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Raphael: A bit of a struggle to finish

Raphael by R.A. MacAvoy

Warning: This review will contain spoilers for the previous books, Damiano and Damiano’s Lute.

R.A. MacAvoy winds up her DAMIANO trilogy with Raphael, a book that focuses on the angel Raphael instead of Damiano, the young man who was the protagonist of the first two books. That’s because at the end of the previous book, Damiano’s Lute, Damiano died when he sacrificed himself for Gaspar’s sister. That deed was noble, I suppose, and perhaps MacAvoy is saying something about sacrifice and redemption in this religiously-inspired story, but it probably didn’t resonate much with readers since we don’t like Gaspar and don’t even know his sister. I was hoping to get a sense of the importance of Da... Read More

Lord Kelvin’s Machine: A steampunk adventure with time paradoxes

Lord Kelvin’s Machine by James P. Blaylock

James P. Blaylock returns to Victorian England in another steampunk adventure with scientist Langdon St. Ives and his nemesis, Dr. Ignacio Narbondo. Lord Kelvin’s Machine contains three related stories which each feature a fictional infernal device created by inventor Lord Kelvin. I listened to the excellent audio version which was produced by Audible Studios, is just over 8 hours long, and is narrated by Nigel Carrington.

In the prologue of Lord Kelvin’s Machine, Dr. Narbondo murders Langdon St. Ives’ beloved wife Alice which throws St. Ives into a funk. Part 1, titled “In the Days of the Comet” begins a year later. St. Ives has been d... Read More

Pacific Edge: Visions of a high-maintenance upotia

Pacific Edge by Kim Stanley Robinson

Where The Wild Shore shows us a post-apocalyptic California and The Gold Coast deals with future where urbanisation is out of control, in Pacific Edge Kim Stanley Robinson explores a utopian future: a California where people have learned to listen to the land and to pursue more sustainable population levels and economic activity. Together, these three books make up the THREE CALIFORNIAS TRIPTYCH.

In 2065 the world looks quite different from what we are used to. The unsustainable economic practices of the past have been severely curtailed by putting limits on company size and personal income among other, equally drastic measures. The main character is Kevin, an architect judging from the descriptions of designing lovely sust... Read More

Mona Lisa Overdrive: Stylish, lacks impact of prequels

Mona Lisa Overdrive by William Gibson

In Mona Lisa Overdrive, the third and final novel in William Gibson’s Sprawl trilogy, it’s been seven years since Angie Mitchell (from Count Zero) was taken out of Maas Biolabs and now she’s a famous simstim star who’s trying to break her designer drug habit. But a jealous Lady 3Jane plans to kidnap Angie and replace her with a cheap prostitute named Mona Lisa who’s addicted to stimulants and happens to look like Angie.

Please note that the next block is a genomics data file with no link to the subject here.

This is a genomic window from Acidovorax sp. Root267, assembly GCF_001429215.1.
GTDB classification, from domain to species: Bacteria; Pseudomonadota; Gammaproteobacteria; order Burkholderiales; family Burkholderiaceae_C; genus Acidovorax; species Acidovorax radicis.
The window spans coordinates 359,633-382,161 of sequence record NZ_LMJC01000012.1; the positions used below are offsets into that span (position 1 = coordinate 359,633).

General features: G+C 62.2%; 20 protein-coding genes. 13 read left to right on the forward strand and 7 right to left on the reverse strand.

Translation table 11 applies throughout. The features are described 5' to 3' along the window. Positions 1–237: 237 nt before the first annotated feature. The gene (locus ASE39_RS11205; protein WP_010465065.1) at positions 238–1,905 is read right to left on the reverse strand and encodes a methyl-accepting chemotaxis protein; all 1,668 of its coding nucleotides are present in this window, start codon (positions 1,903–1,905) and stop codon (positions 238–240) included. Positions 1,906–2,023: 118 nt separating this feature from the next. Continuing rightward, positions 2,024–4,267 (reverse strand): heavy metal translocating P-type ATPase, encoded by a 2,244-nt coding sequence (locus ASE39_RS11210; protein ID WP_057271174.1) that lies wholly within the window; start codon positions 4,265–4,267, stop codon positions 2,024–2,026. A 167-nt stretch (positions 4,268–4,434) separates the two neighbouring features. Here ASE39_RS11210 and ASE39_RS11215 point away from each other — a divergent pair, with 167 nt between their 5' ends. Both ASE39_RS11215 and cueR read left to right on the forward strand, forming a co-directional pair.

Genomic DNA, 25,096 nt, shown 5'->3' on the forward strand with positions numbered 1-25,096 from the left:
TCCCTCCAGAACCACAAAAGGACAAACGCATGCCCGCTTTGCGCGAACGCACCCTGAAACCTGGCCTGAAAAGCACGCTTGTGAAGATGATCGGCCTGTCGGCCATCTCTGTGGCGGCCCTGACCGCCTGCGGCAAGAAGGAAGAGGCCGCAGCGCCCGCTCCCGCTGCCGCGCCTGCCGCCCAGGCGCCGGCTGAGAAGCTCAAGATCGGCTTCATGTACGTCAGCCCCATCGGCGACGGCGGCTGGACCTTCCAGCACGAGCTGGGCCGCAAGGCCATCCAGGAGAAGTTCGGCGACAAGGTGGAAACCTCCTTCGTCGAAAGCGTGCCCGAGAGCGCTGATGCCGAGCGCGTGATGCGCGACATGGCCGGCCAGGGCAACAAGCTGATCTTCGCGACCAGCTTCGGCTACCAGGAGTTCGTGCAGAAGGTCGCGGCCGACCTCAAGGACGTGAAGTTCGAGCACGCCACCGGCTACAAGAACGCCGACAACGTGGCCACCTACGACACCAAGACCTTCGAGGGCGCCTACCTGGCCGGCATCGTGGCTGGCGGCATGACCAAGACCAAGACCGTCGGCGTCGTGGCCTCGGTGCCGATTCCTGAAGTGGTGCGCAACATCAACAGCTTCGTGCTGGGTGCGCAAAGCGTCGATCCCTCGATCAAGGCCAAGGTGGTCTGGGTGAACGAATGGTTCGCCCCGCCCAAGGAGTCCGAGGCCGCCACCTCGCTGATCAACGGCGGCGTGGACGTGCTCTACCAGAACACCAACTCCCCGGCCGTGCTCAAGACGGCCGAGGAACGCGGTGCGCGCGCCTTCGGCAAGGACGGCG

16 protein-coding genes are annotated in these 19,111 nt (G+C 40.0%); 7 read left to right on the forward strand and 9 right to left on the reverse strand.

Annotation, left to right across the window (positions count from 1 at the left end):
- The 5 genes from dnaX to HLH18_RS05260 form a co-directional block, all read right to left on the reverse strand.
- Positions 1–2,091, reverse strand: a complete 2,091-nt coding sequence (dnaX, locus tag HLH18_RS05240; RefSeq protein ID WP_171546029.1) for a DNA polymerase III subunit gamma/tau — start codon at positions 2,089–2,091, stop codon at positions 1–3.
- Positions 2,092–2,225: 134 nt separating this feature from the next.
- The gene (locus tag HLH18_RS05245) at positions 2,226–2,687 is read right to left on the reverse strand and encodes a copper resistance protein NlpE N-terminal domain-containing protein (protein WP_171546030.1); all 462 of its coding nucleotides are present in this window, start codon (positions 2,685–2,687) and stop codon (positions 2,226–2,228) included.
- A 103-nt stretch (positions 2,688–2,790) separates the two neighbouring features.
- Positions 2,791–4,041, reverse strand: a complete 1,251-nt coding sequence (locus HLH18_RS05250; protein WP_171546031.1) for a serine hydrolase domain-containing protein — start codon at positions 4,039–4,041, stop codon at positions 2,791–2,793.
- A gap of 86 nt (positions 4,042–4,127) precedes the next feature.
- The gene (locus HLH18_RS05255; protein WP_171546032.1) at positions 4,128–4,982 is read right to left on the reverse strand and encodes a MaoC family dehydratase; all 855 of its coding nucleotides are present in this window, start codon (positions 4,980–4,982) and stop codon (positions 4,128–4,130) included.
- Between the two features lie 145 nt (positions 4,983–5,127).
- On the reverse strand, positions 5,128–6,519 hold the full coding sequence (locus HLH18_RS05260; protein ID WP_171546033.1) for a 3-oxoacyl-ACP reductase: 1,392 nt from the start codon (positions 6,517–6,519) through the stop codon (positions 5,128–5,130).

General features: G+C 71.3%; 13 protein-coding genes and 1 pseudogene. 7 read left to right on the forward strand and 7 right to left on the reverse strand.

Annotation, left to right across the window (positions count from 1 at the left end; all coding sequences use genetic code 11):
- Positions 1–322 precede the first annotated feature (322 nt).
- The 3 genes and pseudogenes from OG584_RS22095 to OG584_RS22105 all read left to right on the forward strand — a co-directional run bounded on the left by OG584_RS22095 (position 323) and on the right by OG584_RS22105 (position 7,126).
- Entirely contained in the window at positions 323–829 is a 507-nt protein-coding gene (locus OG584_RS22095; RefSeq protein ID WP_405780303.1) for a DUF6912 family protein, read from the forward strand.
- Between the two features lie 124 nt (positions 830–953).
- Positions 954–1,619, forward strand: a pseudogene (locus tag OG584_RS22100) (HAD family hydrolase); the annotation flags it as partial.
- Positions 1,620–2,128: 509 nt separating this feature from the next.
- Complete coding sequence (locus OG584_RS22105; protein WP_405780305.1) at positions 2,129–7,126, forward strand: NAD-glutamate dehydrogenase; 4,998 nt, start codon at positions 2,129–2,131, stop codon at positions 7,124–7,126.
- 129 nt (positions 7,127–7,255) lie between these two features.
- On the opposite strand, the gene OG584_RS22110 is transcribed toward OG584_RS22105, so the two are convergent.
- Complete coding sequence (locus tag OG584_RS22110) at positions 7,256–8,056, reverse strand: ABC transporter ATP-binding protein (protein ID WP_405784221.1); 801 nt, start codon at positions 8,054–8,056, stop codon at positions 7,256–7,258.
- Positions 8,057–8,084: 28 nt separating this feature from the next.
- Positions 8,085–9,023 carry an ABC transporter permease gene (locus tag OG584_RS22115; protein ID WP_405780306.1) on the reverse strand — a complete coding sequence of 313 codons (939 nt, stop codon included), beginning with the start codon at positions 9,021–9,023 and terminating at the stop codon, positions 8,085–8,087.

In a dilapidated section of New Jersey, Slick Henry makes large animated robotic sculptures out of scrap metal. He owes Kid Afrika a favor, so now he has to hide the comatose body of Bobby Newmark (aka “Count Zero”). Bobby is jacked into an Aleph where he’s got some secret project going on. A Cleveland girl named Cherry Chesterfield is Bobby’s n... Read More

The White Rose: Cook’s dare pays off

The White Rose by Glen Cook

The final entry in a trilogy requires something special. In fantasy, that usually means finding godly machinery and amassing armies that will face each other on some distant, volcanic plain while a small band of covert heroes pull off a daring, one-in-a-million scheme.

However, up to this point, Glen Cook’s Black Company series has stood out for its noir atmosphere more than its epic company of mercenaries. Surprisingly, in The White Rose, Cook sacrifices his hard-boiled narrative for an epic fantasy storyline. It’s a daring, one-in-a-million scheme.

But it pays off.

Certainly Cook wastes no time trading in the noir for the epic: The White Rose opens in the Plain of Fear with Darling, now the White Rose and a general of her own unusual ar... Read More

Shadowfane: Action-packed and exciting finale

Shadowfane by Janny Wurts

Shadowfane, the concluding volume of Janny Wurts’ THE CYCLE OF FIRE trilogy is an action-packed and exciting finale.

As humankind is being destroyed by demons (who we now know are aliens) Jaric has realized that he has no choice but to brave the Cycle of Fire. If he succeeds, this trial will gain him the powers of a Firelord, but he risks the destructive madness that afflicted his father.

The action never lets up and, along the way, there are plenty of wins and losses and lots of heart-breaking suffering for all of our heroes — especially Jaric, Taen, Taen’s mother, Corley, and the Kielmark.

There are also emotional displays of courage, grace, hope, faith, forgiveness, and love — themes which I appreciate in fantasy literature and miss in the writings of a few recently popular authors. The ending of Shadowfane Read More